NYC’s mayor is declaring war on rats—but it’s part of a bigger obsession with New York’s economic status and it could have a lot to do with remote work
There are lots of reasons New Yorkers don’t want to go into the office anymore, and New York City Mayor Eric Adams may be trying to resolve one of them with his newest initiative to clean up the city’s streets.
New York City’s Office of the Deputy Mayor launched a job advert this week for a new director of rodent mitigation, unofficially known as the city’s “rat czar.” The post—which will pay between $120,000 and $170,000 a year—is ideally suited for “highly motivated and somewhat bloodthirsty” candidates who will be tasked with keeping the city’s notorious rat population in check.
“There’s NOTHING I hate more than rats,” Mayor Adams wrote on Twitter Thursday. “If you have the drive, determination, and killer instinct needed to fight New York City’s relentless rat population—then your dream job awaits.”
But there may be more to Adams’ battle with the city’s 2 million brown rats than personal disdain for the creatures.
Since being elected New York City Mayor in 2021, Adams has tried to woo businesses and consumer dollars back to the city center after the pandemic caused a rise in crime and hundreds of thousands of job losses that have yet to fully recover. In doing so, he’s been a high-profile opponent of remote work’s impact on its economic recovery. And the yet-unnamed rat czar is just the latest initiative to repackage the city, along with other much more controversial moves involving crime initiatives, and a homelessnes plan that has human rights groups up in arms.
Adams’ war against remote work
Adams has demanded CEOs start bringing back workers to New York City offices since the beginning of his term which began early this year, saying that the lack of commuters downtown is getting in the way of the city’s economic recovery from the pandemic.
But while CEOs of companies including Goldman Sachs and Jefferies want their employees back in the office, workers don’t necessarily feel the same way. After years of testing out working from home, many employees now favor a hybrid approach, dashing the hopes of CEOs who want to return to full offices five days a week.
In Manhattan, 49% of office workers were present at the workplace on an average weekday, according to a September survey by Partnership for New York, an advocacy organization. Only 9% of employees said they were going into the office five days a week.
The decline in everyday commuters coming to the city has led to shrinking spending on urban businesses. Economists have even coined a term for the effect remote work has had on once-bustling cities: the doughnut effect, a dispersal of spending and economic activity away from concentrated city centers toward the suburbs where many remote workers have now made their home.
For city governments reliant on tax revenues, the staying power of remote work is a pressing concern.
“In big cities like New York and San Francisco we estimate large drops in retail spending because office workers are now coming into city centers typically 2.5 rather than five days a week,” Nicholas Bloom, a Stanford economist who has been studying remote work arrangements years before the pandemic, told the New York Times this week.
“This is reducing business activity by billions of dollars—less lunches, drinks, dinners, and shopping by office workers. This will reduce City Hall tax revenues,” he added.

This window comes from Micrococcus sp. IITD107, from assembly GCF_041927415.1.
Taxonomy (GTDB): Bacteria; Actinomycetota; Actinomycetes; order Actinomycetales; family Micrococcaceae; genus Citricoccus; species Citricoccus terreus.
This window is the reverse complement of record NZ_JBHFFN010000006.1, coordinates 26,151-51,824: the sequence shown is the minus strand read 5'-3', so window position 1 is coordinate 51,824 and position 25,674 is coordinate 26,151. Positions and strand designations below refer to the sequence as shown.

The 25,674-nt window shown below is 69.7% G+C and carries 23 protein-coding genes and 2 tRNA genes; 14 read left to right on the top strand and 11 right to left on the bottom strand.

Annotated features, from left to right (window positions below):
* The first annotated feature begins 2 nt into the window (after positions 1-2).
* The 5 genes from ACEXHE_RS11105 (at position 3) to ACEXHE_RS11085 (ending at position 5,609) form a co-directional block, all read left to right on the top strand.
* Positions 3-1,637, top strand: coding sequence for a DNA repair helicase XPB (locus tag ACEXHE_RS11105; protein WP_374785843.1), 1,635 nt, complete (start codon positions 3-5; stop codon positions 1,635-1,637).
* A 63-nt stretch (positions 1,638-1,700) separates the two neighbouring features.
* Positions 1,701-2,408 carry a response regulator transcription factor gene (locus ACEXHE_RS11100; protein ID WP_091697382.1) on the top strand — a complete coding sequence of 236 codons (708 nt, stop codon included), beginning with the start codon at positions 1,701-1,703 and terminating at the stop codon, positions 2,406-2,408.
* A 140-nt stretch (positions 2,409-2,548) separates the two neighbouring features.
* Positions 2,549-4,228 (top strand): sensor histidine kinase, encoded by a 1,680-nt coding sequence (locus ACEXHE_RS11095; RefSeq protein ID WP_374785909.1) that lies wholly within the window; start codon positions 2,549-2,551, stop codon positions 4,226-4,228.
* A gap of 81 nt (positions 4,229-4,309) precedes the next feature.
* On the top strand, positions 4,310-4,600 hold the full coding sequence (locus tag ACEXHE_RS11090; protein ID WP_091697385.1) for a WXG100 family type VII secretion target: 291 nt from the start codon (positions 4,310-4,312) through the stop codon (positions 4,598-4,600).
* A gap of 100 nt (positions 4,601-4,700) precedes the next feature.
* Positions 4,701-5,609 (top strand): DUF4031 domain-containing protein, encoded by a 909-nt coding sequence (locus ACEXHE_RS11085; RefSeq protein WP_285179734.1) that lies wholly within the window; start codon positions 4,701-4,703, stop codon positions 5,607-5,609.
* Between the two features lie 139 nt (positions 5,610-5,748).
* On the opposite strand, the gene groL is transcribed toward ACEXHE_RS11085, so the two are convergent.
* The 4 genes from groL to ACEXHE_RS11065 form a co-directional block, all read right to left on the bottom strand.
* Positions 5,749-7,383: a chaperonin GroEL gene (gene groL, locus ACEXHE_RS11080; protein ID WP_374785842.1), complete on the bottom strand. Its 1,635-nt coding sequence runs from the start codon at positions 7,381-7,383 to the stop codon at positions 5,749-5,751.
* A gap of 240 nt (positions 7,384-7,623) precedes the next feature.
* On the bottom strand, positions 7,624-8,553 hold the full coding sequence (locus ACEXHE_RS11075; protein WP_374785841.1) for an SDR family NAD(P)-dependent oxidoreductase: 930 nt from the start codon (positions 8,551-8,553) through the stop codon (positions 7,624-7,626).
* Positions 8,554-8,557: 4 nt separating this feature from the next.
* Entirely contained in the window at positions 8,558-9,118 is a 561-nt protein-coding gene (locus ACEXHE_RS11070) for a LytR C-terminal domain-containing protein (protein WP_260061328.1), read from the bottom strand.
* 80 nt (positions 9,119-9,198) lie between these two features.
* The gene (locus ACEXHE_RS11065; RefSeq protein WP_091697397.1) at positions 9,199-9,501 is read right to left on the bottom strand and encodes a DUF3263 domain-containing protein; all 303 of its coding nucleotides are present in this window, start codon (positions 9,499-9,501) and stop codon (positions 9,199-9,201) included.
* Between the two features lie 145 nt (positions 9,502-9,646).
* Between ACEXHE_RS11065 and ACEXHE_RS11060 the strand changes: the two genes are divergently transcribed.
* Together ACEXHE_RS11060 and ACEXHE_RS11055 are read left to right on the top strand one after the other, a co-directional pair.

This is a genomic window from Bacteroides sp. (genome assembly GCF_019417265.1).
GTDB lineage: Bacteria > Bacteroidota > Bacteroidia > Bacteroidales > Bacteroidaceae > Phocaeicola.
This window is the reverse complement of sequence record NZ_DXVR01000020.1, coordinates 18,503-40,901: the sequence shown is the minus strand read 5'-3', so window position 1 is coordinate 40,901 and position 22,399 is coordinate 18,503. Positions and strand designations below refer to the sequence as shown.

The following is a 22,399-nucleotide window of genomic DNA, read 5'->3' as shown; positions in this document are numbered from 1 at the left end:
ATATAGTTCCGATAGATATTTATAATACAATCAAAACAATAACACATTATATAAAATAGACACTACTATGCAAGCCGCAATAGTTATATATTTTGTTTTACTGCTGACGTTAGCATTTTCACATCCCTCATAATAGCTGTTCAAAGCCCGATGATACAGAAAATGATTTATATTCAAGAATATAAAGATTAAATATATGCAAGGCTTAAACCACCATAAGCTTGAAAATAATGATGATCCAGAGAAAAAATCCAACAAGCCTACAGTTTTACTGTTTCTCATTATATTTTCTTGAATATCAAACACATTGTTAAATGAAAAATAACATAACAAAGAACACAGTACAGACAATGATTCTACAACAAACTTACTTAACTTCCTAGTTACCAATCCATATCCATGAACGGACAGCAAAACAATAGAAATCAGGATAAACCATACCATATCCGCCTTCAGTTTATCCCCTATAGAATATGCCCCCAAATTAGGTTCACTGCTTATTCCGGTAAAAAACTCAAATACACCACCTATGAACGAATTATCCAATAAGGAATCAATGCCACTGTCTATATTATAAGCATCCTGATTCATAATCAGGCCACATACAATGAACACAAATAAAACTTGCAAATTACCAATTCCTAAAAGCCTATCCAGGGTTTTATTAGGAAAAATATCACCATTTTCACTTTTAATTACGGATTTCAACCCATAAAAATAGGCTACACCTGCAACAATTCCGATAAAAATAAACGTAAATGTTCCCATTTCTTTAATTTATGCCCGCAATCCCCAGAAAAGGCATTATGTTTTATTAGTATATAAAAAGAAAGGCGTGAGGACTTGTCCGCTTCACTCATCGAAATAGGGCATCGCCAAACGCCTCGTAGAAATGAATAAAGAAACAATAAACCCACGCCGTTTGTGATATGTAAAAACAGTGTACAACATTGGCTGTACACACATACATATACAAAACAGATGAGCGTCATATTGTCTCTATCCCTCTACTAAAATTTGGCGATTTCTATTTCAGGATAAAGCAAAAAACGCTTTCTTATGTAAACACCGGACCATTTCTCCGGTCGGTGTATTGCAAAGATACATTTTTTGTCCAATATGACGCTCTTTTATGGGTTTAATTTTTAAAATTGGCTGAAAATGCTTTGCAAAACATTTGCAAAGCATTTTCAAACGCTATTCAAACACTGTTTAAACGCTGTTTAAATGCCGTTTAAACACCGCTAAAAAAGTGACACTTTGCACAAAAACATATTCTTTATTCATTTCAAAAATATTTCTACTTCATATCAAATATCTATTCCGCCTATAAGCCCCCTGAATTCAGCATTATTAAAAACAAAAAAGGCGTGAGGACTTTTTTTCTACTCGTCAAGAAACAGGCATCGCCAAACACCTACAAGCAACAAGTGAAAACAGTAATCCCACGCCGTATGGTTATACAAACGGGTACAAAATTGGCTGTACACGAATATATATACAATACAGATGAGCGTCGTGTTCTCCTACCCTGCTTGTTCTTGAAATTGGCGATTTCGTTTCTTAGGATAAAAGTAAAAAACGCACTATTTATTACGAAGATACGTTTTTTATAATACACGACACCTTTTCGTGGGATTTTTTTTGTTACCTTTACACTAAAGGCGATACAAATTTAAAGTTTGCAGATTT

In New York City, nowhere is the lack of commuters more apparent than in the city’s public transit, which has seen a steep decline in ridership since the pandemic began and has yet to fully recover. Falling ridership has translated to plummeting fare revenues for the city’s Metropolitan Transportation Authority, sparking discussions on steep fare hikes or reduced service.
New York’s slow economic rebound
With the losses building up, Adams has announced multiple “Get Stuff Clean” initiatives to entice employees back to the office, with the survival of the city’s status as a global economic capital at stake.
“We have too many New Yorkers who are not in the city, and they’re carrying out jobs remotely, and it’s draining our economy,” Adams said in March. “So we’re doing a full push to get people back to work, get jobs back here in the city, train our young people so they can be employed, so we can turn around these numbers.”
Some of Adams’ other moves in this direction have initiatives to make the city more attractive to moneyed people have elicited major controversy. Earlier this week, Adams moved forward with a proposal authorizing officials to forcibly remove homeless people from the streets and put them in hospitals involuntarily if they were deemed to be suffering from a “psychiatric crisis.”
Human rights groups have criticized the new ruling, including the nonprofit Coalition for the Homeless, which accused Adams of having “scapegoated homeless people and others with mental illness as violent.”
As for Adams’ other initiatives, he has deemed the city’s rat population a necessary target in his campaign to clean up the streets, signing legislation last month to reduce the amount of time rat-attracting trash bags can be left out on the street.
Adams did not say cracking down on New York’s rat population could help bring back estranged office workers, but did note that the legislation was crucial for the city’s rebound from the pandemic.
“Rat-free streets are vital to vibrant neighborhoods and our city’s economic recovery,” he said.
The New York City Mayor’s office did not immediately respond to Fortune’s request for comment on the city’s rat problem and Adams’ ambitions for employees to return to offices.
Our new weekly Impact Report newsletter will examine how ESG news and trends are shaping the roles and responsibilities of today’s executives—and how they can best navigate those challenges. Subscribe here.